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    I don't own a jointer. Smallish stuff goes on my router table. Big stuff like you're talking about I'd do with my track saw now that I own one. Prior I would have used a straight edge and circular saw.

  11. #11
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    I do as Jim and Brian mentioned; infeed and outfeed supports and a friend to help lift it on and off. A scissor-lift table might do in place of a friend but, would be a bit awkward.
    “Falsehood flies, and the Truth comes limping after it,”
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  12. #12
    See this thread: https://sawmillcreek.org/showthread....e-roller-stand

    for a way to get infeed/outfeed support. I show the stands in use with a bandsaw, but I also used them with the jointer and planer and they were a tremendous help. Granted, I was only dealing with 12' 5/4 cherry, but the stands allowed me to focus only guiding the stock, not supporting the weight.

  13. #13
    I'd do it with my track saw.

    But then, my track is Eurekazone, which is very thick and stiff, so will maintain it's level-ness on such rough stock.

    And my saw is a 10 1/4" Makita 5104, with a high quality rip blade.

    It's a fantastic setup for exactly this type of scenario, which I also had to deal with a few years ago.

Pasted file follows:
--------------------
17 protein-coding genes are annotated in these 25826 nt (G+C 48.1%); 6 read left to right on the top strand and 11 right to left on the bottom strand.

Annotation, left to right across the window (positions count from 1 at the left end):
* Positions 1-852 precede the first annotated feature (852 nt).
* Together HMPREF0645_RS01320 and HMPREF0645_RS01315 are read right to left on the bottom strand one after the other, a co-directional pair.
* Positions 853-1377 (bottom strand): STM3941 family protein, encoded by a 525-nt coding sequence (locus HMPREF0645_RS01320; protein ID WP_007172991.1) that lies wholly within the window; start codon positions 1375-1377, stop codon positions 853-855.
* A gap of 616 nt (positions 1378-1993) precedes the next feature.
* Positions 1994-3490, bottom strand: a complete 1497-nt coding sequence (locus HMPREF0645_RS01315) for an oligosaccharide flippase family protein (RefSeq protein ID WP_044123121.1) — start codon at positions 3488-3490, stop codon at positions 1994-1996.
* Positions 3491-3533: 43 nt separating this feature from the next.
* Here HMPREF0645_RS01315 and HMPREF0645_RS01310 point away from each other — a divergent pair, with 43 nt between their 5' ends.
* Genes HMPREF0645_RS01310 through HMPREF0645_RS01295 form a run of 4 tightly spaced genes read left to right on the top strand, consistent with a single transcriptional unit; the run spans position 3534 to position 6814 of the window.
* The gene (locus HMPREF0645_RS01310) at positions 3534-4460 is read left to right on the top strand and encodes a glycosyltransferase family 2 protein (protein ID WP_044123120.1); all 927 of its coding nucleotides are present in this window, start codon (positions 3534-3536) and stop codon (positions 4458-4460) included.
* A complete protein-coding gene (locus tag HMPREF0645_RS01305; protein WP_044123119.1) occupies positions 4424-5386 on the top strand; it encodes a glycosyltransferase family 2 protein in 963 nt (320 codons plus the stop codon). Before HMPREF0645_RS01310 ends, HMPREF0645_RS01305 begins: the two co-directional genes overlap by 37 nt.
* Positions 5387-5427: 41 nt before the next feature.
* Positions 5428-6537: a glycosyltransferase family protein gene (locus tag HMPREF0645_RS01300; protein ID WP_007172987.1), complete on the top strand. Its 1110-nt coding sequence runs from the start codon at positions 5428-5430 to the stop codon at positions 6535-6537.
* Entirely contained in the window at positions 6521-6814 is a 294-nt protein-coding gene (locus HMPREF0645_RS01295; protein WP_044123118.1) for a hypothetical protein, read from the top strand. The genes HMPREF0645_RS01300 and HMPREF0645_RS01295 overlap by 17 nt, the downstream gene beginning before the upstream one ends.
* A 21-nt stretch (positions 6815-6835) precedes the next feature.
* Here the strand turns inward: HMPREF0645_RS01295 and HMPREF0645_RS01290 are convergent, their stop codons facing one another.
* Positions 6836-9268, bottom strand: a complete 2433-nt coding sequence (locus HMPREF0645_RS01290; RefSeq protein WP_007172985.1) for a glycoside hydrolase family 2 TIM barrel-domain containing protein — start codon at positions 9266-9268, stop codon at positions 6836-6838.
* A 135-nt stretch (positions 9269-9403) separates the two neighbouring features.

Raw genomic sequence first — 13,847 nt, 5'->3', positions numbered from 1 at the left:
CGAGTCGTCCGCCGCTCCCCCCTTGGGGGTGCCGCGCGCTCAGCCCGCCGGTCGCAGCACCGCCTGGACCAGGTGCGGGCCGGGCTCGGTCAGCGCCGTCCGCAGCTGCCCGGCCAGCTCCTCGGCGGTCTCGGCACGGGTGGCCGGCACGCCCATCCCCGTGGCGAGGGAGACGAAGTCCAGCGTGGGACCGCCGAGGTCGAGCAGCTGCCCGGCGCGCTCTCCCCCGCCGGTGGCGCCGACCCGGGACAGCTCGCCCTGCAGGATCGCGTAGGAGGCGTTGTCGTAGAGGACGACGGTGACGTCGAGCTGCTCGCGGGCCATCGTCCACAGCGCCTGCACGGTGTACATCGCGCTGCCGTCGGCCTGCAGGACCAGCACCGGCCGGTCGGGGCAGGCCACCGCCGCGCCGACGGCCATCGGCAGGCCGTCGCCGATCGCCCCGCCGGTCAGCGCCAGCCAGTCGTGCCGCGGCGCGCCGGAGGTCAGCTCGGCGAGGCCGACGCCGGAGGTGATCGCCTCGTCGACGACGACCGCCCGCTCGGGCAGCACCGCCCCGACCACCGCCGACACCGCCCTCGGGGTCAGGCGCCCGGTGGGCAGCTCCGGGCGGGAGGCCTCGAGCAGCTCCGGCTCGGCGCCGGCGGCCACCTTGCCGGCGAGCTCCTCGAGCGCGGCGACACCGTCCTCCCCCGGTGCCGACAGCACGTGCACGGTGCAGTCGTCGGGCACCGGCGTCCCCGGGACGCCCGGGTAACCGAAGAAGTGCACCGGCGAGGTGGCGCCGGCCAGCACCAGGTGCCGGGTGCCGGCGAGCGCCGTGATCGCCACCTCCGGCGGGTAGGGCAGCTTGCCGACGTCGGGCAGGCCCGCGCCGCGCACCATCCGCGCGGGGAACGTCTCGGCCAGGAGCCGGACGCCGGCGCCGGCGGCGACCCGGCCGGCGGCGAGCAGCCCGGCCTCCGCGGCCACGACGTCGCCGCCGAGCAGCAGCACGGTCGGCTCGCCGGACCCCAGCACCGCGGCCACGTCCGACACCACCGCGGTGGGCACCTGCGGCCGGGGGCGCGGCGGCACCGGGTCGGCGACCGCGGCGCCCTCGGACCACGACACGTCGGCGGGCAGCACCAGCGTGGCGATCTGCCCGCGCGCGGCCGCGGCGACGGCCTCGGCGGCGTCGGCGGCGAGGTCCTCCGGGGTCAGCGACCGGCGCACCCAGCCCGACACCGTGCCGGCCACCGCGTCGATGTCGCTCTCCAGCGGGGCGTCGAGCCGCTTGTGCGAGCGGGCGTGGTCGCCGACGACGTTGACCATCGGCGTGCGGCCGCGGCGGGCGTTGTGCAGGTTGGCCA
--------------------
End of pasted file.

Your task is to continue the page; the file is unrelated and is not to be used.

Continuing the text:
You might also want to first take down any "local" high spots on the face, with a hand jointer, as per Tom King's post.
    If the stock is REALLY rough, you might even find use for a scrub plane, set very shallow.
    Last edited by Allan Speers; 11-28-2019 at 7:31 PM.

  14. #14
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    Quote Originally Posted by Jamie Buxton View Post
    I wouldn't try to horse that big a plank over a saw or a jointer. I'd bring the tools to the plank. I'd first straight-line the plank with a track saw. If you don't have a track saw with 13' by 8/4 capacity, a long straightedge and a circular saw will do. The saw may well leave a surface which is good enough to glue up. If not, I'd clamp the plank on edge, and clean up the saw marks with a hand plane. That sounds like big work, but it isn't. You're not trying to straight-line the plank, you're only needing to remove the saw marks.
    Exactly how I have done it for years. Circular saw with guide or track saw, followed by a hand jointer: LN no 7 or 8, or Veritas low angle jointer with a 90 degree fence.

  15. #15
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    Quote Originally Posted by Tom M King View Post
    I use my smallest jointer-a 6". A strong helper, and I man handle it on the infeed end, with me handling the press to the table, and Big Mike doing most of the support. ...............
    Dam! I knew I should have opted for the Big Mike accessory when I bought my little Cutech jointer. (which, btw, I love. For me it's great)
    If you don't stand for something, you'll fall for anything.